Regarding the mandibular incisor changes, the introduction of mini-implants with rigid attachment to the mandibular canines in the current study resulted in remarkable favorable changes in limiting the proclination of the mandibular incisors. It was confirmed by the change in their antero-posterior position (0.81 mm in the FMI group and 2.55 mm in the Forsus group). These results were in agreement with those of Aslan et al.,21 who reported more limited proclination of mandibular incisors (3.6° ± 5.07° and 9.3° ± 3.8° in the FMI and Forsus groups, respectively). Both treatment groups showed significant intrusion of the mandibular incisors, which was less in the FMI group (0.93 mm) than in the Forsus group (1.61 mm).
In the current study, the pushrod was inserted distal to the mandibular canines and led to 9.3° of proclination of mandibular incisors in the Forsus group. However, Cacciatore et al.16 placed the pushrod distal to the mandibular first premolars, which resulted in a mean of 5° of mandibular incisor proclination. This may give rise to the question of whether the distal placement of the pushrod could have resulted in reduction of the unwanted mandibular incisor mesial movement; this question requires further studies.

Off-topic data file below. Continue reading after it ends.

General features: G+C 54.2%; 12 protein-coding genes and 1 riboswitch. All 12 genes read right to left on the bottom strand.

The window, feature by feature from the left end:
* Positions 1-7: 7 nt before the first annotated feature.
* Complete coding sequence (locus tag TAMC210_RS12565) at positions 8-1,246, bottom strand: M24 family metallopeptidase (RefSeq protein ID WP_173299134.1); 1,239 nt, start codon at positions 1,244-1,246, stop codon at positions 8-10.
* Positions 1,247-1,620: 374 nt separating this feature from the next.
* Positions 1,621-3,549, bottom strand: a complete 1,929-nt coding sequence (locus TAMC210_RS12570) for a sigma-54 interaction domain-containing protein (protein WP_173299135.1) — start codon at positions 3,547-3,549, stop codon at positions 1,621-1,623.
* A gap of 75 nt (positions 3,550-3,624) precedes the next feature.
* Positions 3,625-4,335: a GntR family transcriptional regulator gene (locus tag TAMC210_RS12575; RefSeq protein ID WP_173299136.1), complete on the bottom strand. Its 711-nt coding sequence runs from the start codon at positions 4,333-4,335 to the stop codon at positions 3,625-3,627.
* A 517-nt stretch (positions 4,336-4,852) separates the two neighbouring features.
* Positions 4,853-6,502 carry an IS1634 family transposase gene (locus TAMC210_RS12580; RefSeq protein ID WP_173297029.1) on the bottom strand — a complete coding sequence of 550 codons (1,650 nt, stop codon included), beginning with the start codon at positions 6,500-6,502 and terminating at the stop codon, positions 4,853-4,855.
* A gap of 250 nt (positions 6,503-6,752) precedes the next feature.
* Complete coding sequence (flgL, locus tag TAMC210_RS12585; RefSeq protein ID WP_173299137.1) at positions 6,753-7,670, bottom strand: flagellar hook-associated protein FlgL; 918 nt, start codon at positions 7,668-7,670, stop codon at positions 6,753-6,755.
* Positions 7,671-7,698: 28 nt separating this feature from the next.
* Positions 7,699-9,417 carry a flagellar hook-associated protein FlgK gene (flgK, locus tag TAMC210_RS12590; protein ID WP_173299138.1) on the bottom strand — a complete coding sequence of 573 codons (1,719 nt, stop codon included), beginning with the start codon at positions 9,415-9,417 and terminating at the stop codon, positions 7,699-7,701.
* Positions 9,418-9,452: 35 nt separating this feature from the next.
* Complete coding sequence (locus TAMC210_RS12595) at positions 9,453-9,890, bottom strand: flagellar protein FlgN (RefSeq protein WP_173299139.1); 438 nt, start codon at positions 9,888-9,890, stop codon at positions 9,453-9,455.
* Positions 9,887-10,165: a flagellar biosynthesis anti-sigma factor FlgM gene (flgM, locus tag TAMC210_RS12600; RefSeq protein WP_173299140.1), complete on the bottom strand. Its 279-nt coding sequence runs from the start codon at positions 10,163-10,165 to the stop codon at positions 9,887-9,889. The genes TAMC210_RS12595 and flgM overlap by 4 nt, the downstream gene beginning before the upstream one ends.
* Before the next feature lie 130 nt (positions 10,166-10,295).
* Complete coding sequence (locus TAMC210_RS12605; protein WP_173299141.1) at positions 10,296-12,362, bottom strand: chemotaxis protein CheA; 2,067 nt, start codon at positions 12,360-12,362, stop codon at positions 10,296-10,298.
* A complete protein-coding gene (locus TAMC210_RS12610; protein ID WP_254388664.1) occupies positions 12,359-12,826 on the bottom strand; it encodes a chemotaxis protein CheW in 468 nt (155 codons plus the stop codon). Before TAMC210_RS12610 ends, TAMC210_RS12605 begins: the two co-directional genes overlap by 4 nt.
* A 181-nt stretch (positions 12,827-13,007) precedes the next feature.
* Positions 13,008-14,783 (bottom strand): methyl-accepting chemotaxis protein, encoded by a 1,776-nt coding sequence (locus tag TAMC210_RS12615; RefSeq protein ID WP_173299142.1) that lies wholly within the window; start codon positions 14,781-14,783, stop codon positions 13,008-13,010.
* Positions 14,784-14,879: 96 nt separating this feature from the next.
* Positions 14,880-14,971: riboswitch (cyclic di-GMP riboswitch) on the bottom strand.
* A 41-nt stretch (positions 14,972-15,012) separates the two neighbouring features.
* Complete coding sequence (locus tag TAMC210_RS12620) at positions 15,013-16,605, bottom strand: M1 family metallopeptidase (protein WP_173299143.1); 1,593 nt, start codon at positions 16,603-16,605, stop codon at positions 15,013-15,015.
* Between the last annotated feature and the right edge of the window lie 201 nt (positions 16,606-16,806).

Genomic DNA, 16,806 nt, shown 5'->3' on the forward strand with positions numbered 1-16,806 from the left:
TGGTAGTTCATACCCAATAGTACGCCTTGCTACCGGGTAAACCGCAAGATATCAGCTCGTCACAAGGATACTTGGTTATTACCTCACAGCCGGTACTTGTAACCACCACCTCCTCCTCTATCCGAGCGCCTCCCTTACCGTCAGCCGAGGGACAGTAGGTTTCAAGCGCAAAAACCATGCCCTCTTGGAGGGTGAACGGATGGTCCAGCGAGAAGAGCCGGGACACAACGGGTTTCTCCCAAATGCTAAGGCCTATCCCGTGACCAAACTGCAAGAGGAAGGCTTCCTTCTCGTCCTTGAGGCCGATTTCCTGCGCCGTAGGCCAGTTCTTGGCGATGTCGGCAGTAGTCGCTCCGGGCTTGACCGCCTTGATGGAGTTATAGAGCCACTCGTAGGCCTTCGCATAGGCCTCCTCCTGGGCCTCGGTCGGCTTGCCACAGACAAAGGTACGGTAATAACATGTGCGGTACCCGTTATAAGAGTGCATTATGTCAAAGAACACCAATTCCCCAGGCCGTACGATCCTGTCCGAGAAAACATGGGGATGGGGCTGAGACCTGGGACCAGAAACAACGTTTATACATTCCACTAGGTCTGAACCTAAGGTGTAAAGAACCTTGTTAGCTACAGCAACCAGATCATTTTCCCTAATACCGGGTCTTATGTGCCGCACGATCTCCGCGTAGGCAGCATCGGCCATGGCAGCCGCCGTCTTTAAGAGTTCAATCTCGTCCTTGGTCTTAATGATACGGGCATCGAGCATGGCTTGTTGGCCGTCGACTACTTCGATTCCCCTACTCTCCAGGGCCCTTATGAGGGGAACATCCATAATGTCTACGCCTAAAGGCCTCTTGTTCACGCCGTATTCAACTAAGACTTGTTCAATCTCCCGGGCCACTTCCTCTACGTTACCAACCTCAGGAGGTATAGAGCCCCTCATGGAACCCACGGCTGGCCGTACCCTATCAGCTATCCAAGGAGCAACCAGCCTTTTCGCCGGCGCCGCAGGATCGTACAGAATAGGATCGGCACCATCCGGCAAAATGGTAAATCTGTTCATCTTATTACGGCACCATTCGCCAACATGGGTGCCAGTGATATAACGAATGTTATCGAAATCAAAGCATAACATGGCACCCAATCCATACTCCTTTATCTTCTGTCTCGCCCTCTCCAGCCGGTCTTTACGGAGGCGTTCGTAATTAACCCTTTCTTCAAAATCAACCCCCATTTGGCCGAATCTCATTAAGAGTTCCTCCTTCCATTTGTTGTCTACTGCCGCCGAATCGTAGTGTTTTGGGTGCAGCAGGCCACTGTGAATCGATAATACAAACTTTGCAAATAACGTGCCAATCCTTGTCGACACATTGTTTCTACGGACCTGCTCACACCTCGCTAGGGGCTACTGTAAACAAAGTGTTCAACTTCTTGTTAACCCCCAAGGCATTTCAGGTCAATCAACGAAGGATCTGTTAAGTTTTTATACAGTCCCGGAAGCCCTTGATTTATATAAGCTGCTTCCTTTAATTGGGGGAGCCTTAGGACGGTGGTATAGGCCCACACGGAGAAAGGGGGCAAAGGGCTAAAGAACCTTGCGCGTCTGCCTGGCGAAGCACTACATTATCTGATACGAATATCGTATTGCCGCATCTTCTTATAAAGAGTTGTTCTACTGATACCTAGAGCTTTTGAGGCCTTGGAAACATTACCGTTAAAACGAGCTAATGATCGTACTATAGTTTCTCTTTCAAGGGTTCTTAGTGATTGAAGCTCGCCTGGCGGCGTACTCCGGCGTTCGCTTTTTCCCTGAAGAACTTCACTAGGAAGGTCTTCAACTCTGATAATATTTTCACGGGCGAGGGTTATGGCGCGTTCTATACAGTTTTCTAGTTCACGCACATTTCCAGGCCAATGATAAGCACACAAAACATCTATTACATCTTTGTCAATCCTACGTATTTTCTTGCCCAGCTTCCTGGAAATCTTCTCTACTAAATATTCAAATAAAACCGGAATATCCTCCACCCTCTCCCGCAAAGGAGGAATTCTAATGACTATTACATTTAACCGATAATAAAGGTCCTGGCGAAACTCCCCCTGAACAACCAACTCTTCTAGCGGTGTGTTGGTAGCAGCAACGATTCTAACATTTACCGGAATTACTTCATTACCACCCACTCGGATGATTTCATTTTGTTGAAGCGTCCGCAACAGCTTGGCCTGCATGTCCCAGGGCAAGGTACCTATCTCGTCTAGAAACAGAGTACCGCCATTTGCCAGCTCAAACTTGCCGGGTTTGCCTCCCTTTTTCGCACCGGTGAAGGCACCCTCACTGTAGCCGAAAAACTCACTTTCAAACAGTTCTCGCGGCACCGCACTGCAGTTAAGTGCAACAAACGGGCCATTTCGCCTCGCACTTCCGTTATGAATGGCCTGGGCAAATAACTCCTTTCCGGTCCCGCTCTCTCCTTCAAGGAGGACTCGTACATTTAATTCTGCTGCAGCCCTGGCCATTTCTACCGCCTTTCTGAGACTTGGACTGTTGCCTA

As for the mandibular first molars, significant mesialization was only reported for the Forsus group, versus the other two groups (mean of 2.76 mm), which could be explained by the significantly greater mandibular incisor proclination, which in turn created more space for the mandibular molars to tip mesially.
The incorporation of mini-implants with FFRD reduced the mandibular incisor proclination but could not lead to additional increase in the mandibular growth. It led to significant restriction of maxillary growth and distalization of the maxillary dentition. This might shed light on the indications of this modality in patients with mild to moderate dento-alveolar maxillary excess.
FFRD was successful in treatment of Class II division 1 malocclusion through dentoalveolar changes and minimal significant skeletal changes.
The use of mini-implants with FFRD could not produce significant additional sagittal skeletal effects.
The incorporation of mini-implants with FFRD decreased the mandibular dentoalveolar side effects and increased the distalizing effects of the appliance on the maxillary arch.